The U.S. Department of Health & Human Services is making some waves on both sides of the political aisle by adding three very important words to their draft strategic plan that weren’t on plans from the past. The three words: “beginning at conception.”
Please keep in mind that this is a draft. It’s not finalized, but the draft itself is published which is a very good sign for the pro-life cause.
Another sentence has been added to the same section of their organizational structure. This one is a bit concerning, though globalist verbiage has been steadily growing in frequency across government for decades. The new sentence: “While HHS is a domestic agency working to protect and promote the health and well-being of the American people, the interconnectedness of our world requires that HHS engage globally to fulfill its mission.”
You can find the current strategic plan here and the draft plan here.
If the White House is, indeed, heading in a direction to push the boundaries of protection to conception, this is a step forward towards the goal of establishing personhood for the pre-born, thus helping to make all abortions illegal as murder. This could be the first stage in a strong pro-life push. It could be something some interns put in for political reasons. It could disappear before the final version is approved. There’s not reason to get too excited (or upset, if that’s your stance) but it’s also something that should be monitored very closely going forward.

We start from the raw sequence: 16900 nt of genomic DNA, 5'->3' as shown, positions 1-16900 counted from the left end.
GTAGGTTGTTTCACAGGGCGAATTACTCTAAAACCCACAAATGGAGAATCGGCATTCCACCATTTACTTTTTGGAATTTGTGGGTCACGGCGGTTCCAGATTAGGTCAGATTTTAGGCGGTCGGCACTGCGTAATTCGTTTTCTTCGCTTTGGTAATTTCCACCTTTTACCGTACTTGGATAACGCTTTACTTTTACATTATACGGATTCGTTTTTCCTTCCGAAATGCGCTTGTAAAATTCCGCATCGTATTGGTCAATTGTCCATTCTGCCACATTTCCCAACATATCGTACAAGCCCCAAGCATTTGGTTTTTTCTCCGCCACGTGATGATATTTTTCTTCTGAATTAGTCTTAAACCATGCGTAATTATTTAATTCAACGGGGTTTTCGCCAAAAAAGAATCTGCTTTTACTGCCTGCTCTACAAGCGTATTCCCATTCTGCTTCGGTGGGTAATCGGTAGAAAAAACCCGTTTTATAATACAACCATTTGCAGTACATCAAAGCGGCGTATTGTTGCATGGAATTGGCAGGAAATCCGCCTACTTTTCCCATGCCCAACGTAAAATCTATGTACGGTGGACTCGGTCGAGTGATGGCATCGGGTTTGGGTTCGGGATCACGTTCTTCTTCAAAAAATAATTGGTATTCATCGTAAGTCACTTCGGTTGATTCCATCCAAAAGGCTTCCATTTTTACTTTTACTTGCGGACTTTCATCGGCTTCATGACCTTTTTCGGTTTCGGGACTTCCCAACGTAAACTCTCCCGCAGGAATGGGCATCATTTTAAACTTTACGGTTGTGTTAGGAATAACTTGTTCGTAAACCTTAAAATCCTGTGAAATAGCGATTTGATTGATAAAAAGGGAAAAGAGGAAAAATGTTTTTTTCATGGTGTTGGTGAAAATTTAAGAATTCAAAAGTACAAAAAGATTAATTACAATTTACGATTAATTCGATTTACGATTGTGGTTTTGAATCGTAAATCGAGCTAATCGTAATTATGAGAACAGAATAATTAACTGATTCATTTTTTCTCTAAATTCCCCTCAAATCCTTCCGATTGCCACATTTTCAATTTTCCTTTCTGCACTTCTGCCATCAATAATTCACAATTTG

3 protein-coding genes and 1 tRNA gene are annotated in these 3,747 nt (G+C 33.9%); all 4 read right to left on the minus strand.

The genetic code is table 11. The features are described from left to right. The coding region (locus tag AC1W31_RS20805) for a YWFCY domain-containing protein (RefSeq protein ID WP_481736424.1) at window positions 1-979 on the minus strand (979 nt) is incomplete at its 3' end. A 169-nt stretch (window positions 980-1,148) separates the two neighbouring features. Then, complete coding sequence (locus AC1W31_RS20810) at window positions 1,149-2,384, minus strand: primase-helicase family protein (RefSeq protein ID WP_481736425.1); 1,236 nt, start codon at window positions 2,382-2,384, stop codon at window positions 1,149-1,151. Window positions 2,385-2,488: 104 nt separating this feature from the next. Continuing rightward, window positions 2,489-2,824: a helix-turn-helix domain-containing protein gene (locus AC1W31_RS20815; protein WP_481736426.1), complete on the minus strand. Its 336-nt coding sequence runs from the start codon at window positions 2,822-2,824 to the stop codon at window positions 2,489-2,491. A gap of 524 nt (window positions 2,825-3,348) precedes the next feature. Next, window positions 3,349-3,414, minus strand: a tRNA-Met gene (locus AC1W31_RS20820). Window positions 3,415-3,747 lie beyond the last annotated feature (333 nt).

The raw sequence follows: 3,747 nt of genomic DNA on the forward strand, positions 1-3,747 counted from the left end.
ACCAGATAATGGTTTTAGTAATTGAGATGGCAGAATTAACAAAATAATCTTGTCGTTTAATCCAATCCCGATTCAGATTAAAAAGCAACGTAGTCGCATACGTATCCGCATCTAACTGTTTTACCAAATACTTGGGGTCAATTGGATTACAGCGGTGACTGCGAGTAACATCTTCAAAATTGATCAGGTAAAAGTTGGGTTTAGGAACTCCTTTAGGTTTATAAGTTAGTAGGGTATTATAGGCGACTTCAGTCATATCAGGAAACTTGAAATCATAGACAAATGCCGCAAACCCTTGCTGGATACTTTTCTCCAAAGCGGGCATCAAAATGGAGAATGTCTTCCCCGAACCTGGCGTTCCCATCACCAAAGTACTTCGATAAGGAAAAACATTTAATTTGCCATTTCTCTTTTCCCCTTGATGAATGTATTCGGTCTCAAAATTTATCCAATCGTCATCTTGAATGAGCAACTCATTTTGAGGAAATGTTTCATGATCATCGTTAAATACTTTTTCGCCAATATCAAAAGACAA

Some of the left and right are already reacting:
Life “beginning at conception,” or perhaps better stated, at the conclusion of fertilization, is a fact of basic biological science–as embryology text books attest.
In a move that was largely overlooked, earlier this month the U.S. Department of Health and Human Services (HHS) dropped its draft strategic plan for 2018-2022. Given that HHS is run by people who think women should not have access to birth control, much less abortion care, it certainly is a fucking doozy, and a doozy worth looking at. As Dr. Jen Gunter recently pointed out in her blog on the plan, one of the very first things this document does is define life at conception, right at the beginning of the second paragraph.
The plan was likely drafted before Tom Price’s departure from his role as Health and Human Services secretary. Price had previously served as a member of Congress with a strongly anti-abortion voting record.